This FLASH based applet illustrates the sampling distribution of the mean. This applet allows the user to pick a population from over 2000 pre-defined populations. The user can then choose size of the random sample to select. The applet can produce random samples in one, 10, 100, or 1000 at a time. The resulting means are illustrated on a histogram. The histogram has an outline of the normal distribution and vertical lines at 1, 2, and 3 standard deviations. The applet can be viewed at the original site or downloaded to the instructors machine.

Date Of Record Creation | 2008-01-26 17:00:00 |
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Date Last Modified | 2008-01-26 17:00:00 |

Date Of Record Release | 2008-01-26 17:00:00 |

Alternate Title | CAUSE Webinar March 2006 T & L |

Source | http://www.swogstat.org/index.html |

Relation | http://www.dm.unipi.it/~mam5/assoc.html |

Email Address | dkp@stat.ohio-state.edu, tshort@iup.edu |

Date Issued | 1998 |

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Typical Learning Time | 4 lessons |

Author Name | Michael C. Thomsett |

Author Organization | Center for Technology and Teacher Education |

General Comments | Dead link. Web site appears totally gone and cannot find alternatives. |

Technical Requirements | Flash |

Comments | There is a copyright and cost for StatCrunch, but not for the webinar. Please see www.statcrunch.com for details. |

Content Quality (Concerns) | In some discrete distributions (e.g. binomial, Poisson) the left/right/between probabilities change continuously as the endpoint is dragged within the "bar" for a single discrete value - as if it were a continuous variable. Automatic axis rescaling makes it difficult at times to see the effect of changing a parameter with a slider. A number of distribution options are listed in the menu but not yet implemented. |

Content Quality (Strengths) | The key strengths of this applet include the consistent interface for all distributions. It also includes depictions for an extremely lengthy list of distributions. |

Ease of Use (Concerns) | Mouse resolution can make it difficult to get an endpoint precisely. For example, in finding a p-vlaue for a t.s.=2.18, student might have to "settle" for endpoint of 2.172 or 2.19. This resource could be greatly enhanced by allowing students to put in a specific value rather than trying to find it with the mouse. This is especially important for students who will replace traditional tables with this applet. Although you can enter values for parameters in a text box you must hit enter to have it recorded. Just typing it in and tabbing to different field or clicking on a different box appears to leave the parameter unchanged - even though the typed value is changed. Default parameters on some distributions are not reasonable - eg. p=0.0 is shown by default for a geometric, when p-0.05 is apparently plotted. The applet includes a snapshot feature that should take a screen shot of the applet. However, the reviewers could not get this feature to work. |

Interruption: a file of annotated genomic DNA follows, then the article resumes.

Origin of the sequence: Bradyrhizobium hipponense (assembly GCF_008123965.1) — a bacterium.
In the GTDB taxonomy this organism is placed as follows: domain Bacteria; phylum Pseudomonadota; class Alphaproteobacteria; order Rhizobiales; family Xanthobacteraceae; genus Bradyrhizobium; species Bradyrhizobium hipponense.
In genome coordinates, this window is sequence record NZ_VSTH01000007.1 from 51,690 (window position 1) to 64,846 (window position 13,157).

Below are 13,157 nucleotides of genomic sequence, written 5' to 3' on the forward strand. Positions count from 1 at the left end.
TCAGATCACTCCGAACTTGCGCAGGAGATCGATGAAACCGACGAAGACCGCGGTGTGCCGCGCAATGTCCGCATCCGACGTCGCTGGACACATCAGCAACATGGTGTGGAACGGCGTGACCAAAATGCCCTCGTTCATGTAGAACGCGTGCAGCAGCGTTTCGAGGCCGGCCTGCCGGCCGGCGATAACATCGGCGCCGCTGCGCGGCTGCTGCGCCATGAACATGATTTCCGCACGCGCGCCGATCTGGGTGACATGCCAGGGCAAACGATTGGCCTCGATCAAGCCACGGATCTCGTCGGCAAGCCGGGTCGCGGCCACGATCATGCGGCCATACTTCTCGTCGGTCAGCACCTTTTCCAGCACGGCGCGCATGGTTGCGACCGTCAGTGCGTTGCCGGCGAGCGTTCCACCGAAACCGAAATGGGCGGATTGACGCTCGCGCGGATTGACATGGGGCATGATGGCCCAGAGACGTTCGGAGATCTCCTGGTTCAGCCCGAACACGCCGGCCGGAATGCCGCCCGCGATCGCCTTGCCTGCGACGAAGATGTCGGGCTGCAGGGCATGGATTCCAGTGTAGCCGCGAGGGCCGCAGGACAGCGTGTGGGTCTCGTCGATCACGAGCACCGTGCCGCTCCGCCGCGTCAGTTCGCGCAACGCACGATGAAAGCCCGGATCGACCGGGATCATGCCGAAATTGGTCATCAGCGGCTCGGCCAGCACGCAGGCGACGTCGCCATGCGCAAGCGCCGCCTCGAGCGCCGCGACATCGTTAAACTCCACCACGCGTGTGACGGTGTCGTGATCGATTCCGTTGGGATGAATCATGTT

Ease of Use (Strengths) | Users can easily change the shaded area of a distribution by dragging endpoints. This works fairly intuitively and will help students visualize the connection between probabilities and the density/probability function. Sliders allow easy specification/modifications of parameters. |

Potential Effectiveness (Concerns) | Long list of (40+) potential distributions may be intimidating to a beginner student who might just need normal and t-distributions. Listing of (endpoint, density function value) pair as one scrolls along a density curve might confuse a student to read the density as a probability (as it is for a discrete random variable). |

Potential Effectiveness (Strengths) | The consistent interface allows students to "look-up" p-values and critical values with the same basic tool for all distributions. This applet is good way to easily "see" lots of distributions and how the parameters affect their shape. This may allow courses to include more distributions than the traditional binomial, normal, and t-distribution. For more advanced students, the links to find out more about each distribution (from Wolfram's Mathworld) are a nice touch. |

Source Code Available | 1 |

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